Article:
Polish Language Blog

Zielone Świątki – Whit Sunday/Pentecost Posted by on May 17, 2011 in Culture

Depending on the date of Easter, this church holiday in remembrance of the Descent of the Holy  Spirit (Zesłanie Ducha Świętego) is celebrated on the seventh Sunday and Monday after Easter, between May 10th and June 13th. It closes the Easter season.

In many parts of the world, Pentecost has become a traditional day for baptisms to take place. On this day, many people enjoy family gatherings, picnics, or outings to the country. Pentecost is called “the Green Holiday” in Poland. It is a time when people decorate their houses with green branches to bring blessings on the home and the people living in it. Whitsunday is linked to pagan spring rites, such as the English custom of Morris dancing and the drinking of “Whitsun ale”.

As recorded in the New Testament of the Bible, it was on the 50th day after Easter that the apostles were praying together and the Holy Spirit descended on them. They received the “gift of tongues” – the ability to speak in other languages – and immediately began to preach about Jesus Christ to Jewish people from all over the world who flocked to Jerusalem for the Feast of Shavuot.

Christian Pentecost became not only a commemoration of the Holy Spirit’s visit but also marks the birth of the Christian Church. Although it is not certain when Pentecost began to be observed by Christians, it may have been early as the first century. Whitsuntide, also referred to as Whitsun in modern times, is the period beginning with the Saturday before Whitsunday and ending the following Saturday.

The symbols of Pentecost are those of the Holy Spirit and include flames, wind, the breath of God and a dove.

Some churches lower a carved dove into the congregation and call this “swinging the Holy Ghost”. Cattle are decorated and an overdressed person is said to be “dressed like a Whitsun ox”. A holdover pagan game is called “hunting the green man”, a young man dressed in leaves and moss hides, and children hunt him.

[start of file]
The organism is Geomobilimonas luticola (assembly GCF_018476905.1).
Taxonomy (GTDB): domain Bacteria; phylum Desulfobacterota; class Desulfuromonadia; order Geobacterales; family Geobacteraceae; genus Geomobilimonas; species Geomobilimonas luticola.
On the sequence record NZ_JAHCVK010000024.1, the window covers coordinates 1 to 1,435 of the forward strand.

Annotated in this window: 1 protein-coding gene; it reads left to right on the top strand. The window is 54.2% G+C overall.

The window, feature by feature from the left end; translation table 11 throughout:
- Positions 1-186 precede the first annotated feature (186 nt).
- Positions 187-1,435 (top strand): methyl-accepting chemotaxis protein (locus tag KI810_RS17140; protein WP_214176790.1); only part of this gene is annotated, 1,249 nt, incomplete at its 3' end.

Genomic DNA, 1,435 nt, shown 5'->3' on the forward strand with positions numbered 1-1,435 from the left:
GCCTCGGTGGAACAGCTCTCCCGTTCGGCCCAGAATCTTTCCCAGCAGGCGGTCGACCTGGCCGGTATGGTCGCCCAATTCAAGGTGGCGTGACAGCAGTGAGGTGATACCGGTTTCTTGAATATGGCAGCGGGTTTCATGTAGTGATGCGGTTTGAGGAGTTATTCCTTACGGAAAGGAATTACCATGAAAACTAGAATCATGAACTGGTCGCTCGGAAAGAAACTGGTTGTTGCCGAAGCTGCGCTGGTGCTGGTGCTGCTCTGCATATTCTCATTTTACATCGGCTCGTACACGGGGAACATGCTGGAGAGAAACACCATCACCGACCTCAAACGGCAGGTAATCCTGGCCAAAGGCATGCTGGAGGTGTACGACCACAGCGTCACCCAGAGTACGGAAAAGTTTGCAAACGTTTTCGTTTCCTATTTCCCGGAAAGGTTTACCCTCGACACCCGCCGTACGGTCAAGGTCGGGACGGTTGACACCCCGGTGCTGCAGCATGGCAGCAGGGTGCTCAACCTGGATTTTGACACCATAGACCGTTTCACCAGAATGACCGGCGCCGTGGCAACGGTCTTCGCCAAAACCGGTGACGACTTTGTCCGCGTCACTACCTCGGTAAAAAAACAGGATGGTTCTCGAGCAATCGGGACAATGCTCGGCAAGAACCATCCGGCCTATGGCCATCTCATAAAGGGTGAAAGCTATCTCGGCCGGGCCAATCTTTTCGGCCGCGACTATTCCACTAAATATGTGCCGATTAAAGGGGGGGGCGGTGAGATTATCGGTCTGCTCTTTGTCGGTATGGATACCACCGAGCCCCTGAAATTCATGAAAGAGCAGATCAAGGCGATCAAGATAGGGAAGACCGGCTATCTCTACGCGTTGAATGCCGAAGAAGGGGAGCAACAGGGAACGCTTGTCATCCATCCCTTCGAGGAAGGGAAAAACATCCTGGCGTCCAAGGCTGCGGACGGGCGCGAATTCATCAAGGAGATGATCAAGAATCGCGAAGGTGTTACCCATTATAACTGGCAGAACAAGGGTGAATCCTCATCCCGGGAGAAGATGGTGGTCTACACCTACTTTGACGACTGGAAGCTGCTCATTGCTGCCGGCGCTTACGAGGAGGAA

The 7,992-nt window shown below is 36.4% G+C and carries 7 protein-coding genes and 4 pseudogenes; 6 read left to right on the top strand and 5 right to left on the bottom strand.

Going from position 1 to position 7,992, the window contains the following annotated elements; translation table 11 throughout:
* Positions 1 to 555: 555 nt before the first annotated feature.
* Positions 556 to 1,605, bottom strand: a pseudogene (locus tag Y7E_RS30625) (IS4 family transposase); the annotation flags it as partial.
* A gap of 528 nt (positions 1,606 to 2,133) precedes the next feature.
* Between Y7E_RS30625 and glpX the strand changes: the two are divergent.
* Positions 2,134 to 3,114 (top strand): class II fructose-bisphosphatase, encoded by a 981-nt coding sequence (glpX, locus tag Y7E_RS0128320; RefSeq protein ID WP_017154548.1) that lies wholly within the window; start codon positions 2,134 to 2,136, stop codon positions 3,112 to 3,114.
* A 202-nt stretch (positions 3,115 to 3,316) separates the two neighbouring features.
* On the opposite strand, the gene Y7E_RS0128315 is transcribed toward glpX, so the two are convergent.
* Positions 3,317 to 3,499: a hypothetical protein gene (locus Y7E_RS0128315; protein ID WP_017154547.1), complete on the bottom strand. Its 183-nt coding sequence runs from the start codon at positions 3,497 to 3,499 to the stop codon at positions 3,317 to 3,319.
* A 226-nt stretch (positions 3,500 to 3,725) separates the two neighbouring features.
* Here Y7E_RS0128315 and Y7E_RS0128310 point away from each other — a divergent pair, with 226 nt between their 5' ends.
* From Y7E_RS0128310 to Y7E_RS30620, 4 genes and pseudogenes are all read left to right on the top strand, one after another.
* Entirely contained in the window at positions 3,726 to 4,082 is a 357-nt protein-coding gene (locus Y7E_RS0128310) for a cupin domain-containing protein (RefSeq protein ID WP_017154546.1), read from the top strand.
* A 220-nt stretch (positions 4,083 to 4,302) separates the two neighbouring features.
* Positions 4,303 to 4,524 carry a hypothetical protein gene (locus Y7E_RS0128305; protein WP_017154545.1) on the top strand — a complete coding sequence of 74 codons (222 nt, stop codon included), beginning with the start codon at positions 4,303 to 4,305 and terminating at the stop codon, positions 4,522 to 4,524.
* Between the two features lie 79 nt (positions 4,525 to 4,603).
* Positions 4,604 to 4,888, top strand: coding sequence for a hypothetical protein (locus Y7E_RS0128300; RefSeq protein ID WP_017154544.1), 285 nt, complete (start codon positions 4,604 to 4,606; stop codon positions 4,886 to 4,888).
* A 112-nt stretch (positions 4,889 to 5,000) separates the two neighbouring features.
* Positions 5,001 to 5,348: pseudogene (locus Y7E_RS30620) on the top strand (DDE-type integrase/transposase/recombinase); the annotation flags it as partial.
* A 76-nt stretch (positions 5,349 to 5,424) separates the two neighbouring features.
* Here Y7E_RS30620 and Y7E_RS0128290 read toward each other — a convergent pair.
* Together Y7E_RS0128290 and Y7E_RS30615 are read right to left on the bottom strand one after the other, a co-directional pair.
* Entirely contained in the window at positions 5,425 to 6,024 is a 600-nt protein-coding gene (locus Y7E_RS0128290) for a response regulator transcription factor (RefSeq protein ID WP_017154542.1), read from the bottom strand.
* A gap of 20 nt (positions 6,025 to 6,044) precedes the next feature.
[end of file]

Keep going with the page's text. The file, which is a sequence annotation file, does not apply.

Do następnego razu… (Till next time…)



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About the Author: Kasia

My name is Kasia Scontsas. I grew near Lublin, Poland and moved to Warsaw to study International Business. I have passion for languages: any languages! Currently I live in New Hampshire. I enjoy skiing, kayaking, biking and paddle boarding. My husband speaks a little Polish, but our daughters are fluent in it! I wanted to make sure that they can communicate with their Polish relatives in our native language. Teaching them Polish since they were born was the best thing I could have given them! I have been writing about learning Polish language and culture for Transparent Language’s Polish Blog since 2010.


  1. Catherine Czerkawska:

    Many thanks for such a lovely informative blog!
    I’ve written about the ‘green holy days’ of Whitsun in my new Polish historical novel,The Amber Heart, which is currently with my literary agent, while I keep my fingers crossed! My dear late father was Polish, I lived and worked in Poland for s year, back in the late seventies, and still feel very Polish. It’s lovely to read again about the things he once talked about.

  2. Czeslaw Ledwos:

    Thank you very much. I didn’t realise Penticost Sunday was so important to Poles.

    • Czeslaw Ledwos:

      @Czeslaw Ledwos What would be a suitable Polish message to send someone on Penticost Sunday?